The proxy contest between USA Technologies Inc. and several dissident shareholders has a new venue: federal court in Philadelphia.
The Malvern company that provides cashless-payment processing technology for vending machines last week postponed its annual shareholders meeting, set for Dec. 15, until June 15.
On Monday, shareholders Bradley M. Tirpak and Craig W. Thomas filed a civil lawsuit against USA Technologies and its board over the delay. Tirpak and Thomas, calling themselves Shareholder Advocates for Value Enhancement, have been seeking to place three people on USA Technologies' board. (One of those nominees is Tirpak.)
Launched Nov. 19, their proxy fight had won support from two proxy-advisory firms, RiskMetrics Group and Glass Lewis & Co., before USA Technologies decided to reschedule its annual shareholders meeting. When proxy battles erupt over corporate-governance issues, institutional investors tend to rely on proxy-advisory firms' for recommendations how to vote their shares.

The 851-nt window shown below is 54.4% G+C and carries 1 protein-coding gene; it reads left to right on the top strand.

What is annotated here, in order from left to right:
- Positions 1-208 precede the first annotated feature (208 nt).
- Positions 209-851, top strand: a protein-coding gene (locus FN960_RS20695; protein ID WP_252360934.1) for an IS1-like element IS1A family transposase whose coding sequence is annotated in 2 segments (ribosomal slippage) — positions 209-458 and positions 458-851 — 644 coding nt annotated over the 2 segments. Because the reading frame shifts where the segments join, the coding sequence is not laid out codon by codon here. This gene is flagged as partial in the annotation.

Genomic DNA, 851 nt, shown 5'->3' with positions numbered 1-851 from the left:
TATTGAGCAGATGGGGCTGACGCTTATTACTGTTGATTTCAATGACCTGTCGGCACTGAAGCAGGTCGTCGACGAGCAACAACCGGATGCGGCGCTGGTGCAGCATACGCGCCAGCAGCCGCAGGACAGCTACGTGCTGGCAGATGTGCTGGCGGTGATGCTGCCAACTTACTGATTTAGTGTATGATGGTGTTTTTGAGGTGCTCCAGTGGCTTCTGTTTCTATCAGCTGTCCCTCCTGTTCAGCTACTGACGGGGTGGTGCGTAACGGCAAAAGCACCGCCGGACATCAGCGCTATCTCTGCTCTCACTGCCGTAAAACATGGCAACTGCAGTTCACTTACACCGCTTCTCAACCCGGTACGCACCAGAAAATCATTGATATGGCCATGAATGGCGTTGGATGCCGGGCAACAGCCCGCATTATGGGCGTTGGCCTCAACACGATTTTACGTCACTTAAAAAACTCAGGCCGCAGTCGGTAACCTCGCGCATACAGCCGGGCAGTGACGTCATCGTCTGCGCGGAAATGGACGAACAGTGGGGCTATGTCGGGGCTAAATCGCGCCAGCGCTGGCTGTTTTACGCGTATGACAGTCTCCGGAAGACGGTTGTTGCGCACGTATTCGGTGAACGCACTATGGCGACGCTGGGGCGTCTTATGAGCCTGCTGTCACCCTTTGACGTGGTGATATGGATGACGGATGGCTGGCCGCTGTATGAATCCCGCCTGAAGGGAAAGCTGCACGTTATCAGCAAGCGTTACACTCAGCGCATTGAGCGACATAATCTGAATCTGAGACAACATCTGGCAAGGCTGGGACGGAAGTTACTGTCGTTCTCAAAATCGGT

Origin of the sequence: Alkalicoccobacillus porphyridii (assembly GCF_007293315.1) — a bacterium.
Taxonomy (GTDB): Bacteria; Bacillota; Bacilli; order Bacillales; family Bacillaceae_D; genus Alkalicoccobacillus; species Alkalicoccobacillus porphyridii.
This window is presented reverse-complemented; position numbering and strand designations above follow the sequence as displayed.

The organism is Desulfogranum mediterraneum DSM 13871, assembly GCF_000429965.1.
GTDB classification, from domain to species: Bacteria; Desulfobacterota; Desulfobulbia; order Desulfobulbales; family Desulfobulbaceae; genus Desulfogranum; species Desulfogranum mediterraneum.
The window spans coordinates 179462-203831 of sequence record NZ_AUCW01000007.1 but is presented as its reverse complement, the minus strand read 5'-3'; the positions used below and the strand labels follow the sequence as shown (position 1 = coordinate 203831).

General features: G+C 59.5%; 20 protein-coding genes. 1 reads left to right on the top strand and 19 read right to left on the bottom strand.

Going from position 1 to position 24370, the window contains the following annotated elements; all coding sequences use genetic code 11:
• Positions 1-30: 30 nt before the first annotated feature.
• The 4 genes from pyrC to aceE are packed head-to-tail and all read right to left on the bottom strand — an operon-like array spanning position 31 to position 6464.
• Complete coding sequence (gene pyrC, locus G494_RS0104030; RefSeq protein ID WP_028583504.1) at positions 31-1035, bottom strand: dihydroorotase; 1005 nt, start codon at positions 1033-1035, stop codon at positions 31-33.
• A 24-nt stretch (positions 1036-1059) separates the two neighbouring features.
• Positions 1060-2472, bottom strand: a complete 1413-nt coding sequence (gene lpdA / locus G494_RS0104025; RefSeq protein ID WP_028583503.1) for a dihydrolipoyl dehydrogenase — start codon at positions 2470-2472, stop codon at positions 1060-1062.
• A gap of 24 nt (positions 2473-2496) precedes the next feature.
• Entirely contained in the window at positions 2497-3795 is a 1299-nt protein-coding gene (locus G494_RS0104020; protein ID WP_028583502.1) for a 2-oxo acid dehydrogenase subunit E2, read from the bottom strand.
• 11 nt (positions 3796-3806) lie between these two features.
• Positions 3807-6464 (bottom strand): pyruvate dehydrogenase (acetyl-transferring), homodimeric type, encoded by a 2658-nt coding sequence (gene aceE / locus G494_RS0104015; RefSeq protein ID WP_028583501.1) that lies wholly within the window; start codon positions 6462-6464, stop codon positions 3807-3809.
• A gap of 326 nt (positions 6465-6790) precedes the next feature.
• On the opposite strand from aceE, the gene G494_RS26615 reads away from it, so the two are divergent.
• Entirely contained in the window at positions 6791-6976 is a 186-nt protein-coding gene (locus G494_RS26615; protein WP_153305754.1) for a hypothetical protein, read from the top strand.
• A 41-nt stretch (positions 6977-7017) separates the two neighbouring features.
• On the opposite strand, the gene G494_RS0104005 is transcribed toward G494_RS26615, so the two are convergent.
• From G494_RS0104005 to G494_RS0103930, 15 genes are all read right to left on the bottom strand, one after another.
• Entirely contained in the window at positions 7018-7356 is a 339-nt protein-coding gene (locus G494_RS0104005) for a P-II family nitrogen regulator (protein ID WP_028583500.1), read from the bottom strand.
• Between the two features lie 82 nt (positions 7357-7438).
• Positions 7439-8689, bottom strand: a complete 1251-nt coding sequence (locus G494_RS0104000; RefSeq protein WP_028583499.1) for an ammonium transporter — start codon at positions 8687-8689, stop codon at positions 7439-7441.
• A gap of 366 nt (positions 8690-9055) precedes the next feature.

According to a complaint filed in U.S. District Court for the Eastern District of Pennsylvania, the investors contend that USA Technologies' board canceled the annual meeting "because they knew they were going to lose the election."
The dissident investors calculate that of the 10.3 million shares that had already been cast as of Dec. 11, more than 7.4 million were voted in favor of their nominees. USA Technologies' most recent proxy statement said that 22.7 million shares outstanding as of Sept. 30 would be eligible to be voted.
Tirpak and Thomas want a federal judge to order that the annual meeting should go forward.
In its statement announcing the meeting's postponement, USA Technologies' board said it was doing so in response to "misleading, inaccurate and selective disclosure" by the dissidents.
I should mention that this fight is over a tiny company that has never turned an operating profit. Founded in 1992, USA Technologies has a market value of only $34 million, and its cumulative losses were $179 million at September's end. As of Aug. 31, the company had 40 full-time employees.
Shares closed Monday at $1.50, down 6 cents.